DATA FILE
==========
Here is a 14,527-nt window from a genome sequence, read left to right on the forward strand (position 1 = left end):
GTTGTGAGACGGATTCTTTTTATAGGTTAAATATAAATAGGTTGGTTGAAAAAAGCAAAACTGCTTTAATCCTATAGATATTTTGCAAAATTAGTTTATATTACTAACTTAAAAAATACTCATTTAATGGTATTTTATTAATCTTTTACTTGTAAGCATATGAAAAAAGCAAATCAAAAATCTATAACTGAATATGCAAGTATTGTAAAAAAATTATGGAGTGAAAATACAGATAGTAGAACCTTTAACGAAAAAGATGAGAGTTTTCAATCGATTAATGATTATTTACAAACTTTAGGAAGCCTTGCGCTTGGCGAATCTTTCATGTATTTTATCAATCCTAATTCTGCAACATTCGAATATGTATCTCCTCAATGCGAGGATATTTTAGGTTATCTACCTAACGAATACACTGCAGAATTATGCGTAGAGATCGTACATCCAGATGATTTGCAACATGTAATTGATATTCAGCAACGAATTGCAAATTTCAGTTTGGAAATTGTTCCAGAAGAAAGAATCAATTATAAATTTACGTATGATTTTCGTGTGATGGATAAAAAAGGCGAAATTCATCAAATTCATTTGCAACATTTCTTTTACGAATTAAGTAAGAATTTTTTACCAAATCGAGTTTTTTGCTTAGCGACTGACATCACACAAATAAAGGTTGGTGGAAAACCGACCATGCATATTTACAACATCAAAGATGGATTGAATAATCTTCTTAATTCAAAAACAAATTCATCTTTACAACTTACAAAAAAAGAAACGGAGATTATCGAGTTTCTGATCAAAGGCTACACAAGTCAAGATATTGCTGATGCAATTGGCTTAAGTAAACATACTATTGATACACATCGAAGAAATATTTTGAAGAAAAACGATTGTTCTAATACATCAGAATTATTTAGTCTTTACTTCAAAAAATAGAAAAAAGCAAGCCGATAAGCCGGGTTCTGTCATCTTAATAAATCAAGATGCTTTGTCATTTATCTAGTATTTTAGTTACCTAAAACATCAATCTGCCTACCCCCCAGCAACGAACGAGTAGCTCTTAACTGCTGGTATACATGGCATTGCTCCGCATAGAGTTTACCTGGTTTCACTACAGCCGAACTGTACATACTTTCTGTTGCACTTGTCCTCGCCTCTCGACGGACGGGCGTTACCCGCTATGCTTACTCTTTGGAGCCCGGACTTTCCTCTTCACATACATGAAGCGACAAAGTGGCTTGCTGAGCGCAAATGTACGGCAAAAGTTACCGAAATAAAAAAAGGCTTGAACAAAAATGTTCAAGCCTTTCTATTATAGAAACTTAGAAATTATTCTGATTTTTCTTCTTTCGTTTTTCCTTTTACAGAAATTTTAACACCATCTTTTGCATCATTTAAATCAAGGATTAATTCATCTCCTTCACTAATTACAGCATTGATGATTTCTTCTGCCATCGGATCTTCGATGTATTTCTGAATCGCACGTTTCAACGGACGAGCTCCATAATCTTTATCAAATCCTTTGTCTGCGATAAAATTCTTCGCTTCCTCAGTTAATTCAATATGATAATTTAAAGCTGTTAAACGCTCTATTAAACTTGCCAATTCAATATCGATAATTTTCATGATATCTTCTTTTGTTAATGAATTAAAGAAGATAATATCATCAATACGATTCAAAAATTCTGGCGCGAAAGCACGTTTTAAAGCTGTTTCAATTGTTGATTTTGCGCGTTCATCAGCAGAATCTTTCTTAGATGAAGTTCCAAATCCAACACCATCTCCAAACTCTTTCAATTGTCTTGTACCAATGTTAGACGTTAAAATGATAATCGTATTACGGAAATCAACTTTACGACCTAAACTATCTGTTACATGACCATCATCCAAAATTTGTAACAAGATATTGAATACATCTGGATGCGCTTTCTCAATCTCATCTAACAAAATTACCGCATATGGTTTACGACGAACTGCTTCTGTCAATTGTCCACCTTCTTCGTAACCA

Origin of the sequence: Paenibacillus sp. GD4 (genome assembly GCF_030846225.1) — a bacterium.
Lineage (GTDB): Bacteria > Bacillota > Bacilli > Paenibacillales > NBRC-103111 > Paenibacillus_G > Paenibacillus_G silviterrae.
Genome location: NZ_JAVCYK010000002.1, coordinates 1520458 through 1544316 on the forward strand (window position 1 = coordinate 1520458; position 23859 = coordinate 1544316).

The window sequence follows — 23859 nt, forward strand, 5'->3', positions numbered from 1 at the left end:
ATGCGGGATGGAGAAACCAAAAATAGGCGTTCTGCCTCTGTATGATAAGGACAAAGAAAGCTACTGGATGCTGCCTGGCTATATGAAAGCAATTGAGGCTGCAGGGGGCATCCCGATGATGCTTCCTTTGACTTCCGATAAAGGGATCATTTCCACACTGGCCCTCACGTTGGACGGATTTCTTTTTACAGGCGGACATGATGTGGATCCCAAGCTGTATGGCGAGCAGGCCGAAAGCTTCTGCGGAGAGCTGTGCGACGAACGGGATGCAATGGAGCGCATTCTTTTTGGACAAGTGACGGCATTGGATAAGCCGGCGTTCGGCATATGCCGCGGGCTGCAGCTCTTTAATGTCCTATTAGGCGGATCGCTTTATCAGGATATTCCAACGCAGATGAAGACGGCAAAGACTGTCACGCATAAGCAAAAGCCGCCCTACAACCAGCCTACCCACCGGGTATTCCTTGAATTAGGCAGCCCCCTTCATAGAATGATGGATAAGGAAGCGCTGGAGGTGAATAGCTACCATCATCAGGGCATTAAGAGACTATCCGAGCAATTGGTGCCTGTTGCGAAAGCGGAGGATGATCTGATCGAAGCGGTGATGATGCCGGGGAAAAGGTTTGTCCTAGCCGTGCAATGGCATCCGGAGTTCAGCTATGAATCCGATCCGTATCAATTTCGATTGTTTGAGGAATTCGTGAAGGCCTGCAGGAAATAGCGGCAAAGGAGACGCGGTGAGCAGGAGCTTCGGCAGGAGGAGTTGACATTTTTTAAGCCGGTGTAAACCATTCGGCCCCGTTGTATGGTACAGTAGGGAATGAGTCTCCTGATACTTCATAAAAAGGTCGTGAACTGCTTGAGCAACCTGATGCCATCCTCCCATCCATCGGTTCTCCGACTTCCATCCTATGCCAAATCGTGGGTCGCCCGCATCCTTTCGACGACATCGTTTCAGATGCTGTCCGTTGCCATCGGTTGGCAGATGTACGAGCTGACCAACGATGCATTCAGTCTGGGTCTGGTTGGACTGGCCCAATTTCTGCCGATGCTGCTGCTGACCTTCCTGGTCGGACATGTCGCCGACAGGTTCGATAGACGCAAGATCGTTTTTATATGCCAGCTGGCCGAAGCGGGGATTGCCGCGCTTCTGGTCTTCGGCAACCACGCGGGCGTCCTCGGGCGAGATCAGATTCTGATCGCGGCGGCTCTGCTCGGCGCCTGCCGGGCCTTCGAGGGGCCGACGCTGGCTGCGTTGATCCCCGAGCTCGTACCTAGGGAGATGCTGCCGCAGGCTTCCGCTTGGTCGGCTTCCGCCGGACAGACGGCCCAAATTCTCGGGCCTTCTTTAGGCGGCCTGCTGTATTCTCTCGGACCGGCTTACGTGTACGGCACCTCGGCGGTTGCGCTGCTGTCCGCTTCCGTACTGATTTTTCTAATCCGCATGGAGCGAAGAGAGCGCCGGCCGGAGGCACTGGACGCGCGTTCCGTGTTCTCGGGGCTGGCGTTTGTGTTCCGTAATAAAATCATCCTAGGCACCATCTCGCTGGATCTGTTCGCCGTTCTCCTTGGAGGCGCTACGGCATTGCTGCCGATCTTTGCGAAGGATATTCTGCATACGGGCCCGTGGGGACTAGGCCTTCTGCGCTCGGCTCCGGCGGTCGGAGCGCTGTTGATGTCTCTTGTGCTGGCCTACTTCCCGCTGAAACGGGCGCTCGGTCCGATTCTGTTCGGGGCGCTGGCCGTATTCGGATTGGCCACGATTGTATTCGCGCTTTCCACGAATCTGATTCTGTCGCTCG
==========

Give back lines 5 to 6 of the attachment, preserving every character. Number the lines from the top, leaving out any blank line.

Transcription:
Genome location: NZ_JAVCYK010000002.1, coordinates 1520458 through 1544316 on the forward strand (window position 1 = coordinate 1520458; position 23859 = coordinate 1544316).

The window sequence follows — 23859 nt, forward strand, 5'->3', positions numbered from 1 at the left end: